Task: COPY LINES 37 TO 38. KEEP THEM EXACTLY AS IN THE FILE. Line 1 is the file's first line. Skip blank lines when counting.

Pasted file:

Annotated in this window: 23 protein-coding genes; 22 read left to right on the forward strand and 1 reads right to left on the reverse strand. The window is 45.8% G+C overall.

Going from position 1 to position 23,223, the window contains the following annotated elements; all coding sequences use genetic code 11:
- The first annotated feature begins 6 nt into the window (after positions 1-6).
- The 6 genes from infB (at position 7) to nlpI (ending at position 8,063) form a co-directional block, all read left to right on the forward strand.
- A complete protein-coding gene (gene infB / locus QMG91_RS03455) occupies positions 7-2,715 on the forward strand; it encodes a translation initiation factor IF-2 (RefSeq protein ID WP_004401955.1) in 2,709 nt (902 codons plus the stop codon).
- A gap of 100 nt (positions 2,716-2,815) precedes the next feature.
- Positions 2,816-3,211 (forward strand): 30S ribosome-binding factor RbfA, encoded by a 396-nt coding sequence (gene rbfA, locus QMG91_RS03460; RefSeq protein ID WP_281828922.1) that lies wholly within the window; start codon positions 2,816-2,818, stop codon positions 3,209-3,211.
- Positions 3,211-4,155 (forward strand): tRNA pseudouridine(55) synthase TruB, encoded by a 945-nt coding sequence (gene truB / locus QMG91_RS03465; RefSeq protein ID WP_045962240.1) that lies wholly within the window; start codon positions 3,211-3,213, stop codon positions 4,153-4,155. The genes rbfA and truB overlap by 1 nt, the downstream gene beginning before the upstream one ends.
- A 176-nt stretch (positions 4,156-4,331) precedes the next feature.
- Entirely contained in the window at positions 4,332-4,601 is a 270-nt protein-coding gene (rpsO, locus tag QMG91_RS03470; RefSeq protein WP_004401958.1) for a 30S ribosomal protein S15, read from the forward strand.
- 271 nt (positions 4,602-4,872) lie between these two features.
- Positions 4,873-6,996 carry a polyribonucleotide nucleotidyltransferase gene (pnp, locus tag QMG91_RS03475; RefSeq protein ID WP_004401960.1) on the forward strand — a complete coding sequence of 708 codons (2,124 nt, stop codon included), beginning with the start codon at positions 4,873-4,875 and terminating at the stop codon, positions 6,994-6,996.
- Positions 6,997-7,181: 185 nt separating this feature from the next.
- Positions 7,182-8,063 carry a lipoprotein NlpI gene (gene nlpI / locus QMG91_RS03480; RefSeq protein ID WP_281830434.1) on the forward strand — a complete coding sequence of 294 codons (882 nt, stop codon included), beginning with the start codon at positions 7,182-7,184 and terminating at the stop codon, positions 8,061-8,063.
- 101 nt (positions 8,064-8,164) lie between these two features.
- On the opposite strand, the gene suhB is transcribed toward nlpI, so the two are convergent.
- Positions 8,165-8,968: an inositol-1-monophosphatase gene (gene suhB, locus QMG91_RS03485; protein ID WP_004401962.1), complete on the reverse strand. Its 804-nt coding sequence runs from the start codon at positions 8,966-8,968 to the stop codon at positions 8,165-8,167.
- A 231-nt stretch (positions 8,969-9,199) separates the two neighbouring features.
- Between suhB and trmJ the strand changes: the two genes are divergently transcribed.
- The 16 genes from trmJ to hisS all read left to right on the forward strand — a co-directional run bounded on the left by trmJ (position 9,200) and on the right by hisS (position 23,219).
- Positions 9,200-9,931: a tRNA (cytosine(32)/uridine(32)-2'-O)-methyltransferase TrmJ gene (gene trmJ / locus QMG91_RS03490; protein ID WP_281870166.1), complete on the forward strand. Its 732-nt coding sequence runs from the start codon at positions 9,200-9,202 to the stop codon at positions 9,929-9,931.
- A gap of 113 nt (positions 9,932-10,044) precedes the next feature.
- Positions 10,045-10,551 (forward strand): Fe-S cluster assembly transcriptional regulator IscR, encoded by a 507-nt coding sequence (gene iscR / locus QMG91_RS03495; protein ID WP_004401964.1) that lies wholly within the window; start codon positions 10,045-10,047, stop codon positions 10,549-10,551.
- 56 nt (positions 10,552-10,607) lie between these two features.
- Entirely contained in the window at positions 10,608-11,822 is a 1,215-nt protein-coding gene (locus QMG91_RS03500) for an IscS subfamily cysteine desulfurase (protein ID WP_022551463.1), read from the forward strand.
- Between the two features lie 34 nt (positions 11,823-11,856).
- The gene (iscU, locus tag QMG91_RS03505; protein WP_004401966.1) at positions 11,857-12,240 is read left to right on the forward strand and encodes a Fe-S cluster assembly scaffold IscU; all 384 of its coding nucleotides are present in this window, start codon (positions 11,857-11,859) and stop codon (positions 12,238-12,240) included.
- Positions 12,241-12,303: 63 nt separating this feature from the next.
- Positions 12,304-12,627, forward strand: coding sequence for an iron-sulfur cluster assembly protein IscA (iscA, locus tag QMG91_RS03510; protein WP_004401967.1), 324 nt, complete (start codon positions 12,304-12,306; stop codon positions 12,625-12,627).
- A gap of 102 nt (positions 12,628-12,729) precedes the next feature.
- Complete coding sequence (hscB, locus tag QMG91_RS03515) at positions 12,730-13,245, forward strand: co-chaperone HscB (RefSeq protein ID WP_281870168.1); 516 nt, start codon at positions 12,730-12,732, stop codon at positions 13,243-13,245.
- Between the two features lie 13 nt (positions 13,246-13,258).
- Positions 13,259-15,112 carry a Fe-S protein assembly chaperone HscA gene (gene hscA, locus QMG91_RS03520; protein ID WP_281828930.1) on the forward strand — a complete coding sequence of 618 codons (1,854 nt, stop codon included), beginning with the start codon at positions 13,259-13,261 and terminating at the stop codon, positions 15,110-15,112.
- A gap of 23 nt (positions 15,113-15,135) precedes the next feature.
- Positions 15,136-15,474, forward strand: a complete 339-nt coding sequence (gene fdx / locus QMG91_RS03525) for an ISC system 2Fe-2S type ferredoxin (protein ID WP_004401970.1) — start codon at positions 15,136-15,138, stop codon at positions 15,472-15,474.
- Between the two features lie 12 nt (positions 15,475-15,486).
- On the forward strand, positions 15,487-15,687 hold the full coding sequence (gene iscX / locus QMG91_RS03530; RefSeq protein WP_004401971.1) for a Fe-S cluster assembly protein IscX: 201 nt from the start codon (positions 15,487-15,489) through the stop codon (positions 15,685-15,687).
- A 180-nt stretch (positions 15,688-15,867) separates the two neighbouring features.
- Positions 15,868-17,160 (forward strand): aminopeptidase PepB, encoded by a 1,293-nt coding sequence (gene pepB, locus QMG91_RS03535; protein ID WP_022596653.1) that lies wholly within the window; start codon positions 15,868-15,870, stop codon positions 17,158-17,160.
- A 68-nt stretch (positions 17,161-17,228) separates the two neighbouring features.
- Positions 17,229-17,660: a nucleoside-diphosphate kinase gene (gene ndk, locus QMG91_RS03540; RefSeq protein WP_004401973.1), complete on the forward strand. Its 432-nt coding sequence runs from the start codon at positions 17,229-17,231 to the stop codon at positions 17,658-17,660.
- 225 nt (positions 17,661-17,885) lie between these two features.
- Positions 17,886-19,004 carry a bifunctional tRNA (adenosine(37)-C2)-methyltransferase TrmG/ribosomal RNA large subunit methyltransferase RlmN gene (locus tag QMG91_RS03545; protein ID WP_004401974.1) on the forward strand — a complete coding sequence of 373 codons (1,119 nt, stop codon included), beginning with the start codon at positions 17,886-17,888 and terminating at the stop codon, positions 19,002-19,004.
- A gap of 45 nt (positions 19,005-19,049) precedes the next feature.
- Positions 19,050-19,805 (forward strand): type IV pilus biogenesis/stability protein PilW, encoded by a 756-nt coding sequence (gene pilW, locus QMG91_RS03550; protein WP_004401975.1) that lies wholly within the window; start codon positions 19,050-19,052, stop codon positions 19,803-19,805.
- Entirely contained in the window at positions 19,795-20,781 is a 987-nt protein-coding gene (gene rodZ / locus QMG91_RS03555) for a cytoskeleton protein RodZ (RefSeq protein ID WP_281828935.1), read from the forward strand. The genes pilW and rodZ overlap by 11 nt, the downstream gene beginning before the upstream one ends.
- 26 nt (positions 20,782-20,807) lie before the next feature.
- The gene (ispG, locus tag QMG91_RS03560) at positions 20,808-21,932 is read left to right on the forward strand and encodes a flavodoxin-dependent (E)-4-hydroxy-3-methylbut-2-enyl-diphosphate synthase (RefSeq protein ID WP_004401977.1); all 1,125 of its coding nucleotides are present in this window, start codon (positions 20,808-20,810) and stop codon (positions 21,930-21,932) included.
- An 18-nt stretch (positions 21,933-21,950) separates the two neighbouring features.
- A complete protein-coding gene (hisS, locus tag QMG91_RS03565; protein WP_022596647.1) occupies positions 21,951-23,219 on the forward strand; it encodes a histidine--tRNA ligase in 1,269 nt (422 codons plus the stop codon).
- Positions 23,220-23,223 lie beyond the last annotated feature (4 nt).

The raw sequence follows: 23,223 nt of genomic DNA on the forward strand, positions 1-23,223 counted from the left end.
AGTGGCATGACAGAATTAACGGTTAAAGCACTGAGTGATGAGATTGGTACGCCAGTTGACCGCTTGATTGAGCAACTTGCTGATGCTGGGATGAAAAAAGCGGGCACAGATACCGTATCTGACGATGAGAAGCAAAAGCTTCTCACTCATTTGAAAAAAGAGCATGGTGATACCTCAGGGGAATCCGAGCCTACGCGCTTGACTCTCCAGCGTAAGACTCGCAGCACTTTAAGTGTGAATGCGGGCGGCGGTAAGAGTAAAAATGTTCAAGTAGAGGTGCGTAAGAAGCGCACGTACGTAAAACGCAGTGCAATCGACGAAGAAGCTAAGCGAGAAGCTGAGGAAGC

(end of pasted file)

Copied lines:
- On the forward strand, positions 15,487-15,687 hold the full coding sequence (gene iscX / locus QMG91_RS03530; RefSeq protein WP_004401971.1) for a Fe-S cluster assembly protein IscX: 201 nt from the start codon (positions 15,487-15,489) through the stop codon (positions 15,685-15,687).
- A 180-nt stretch (positions 15,688-15,867) separates the two neighbouring features.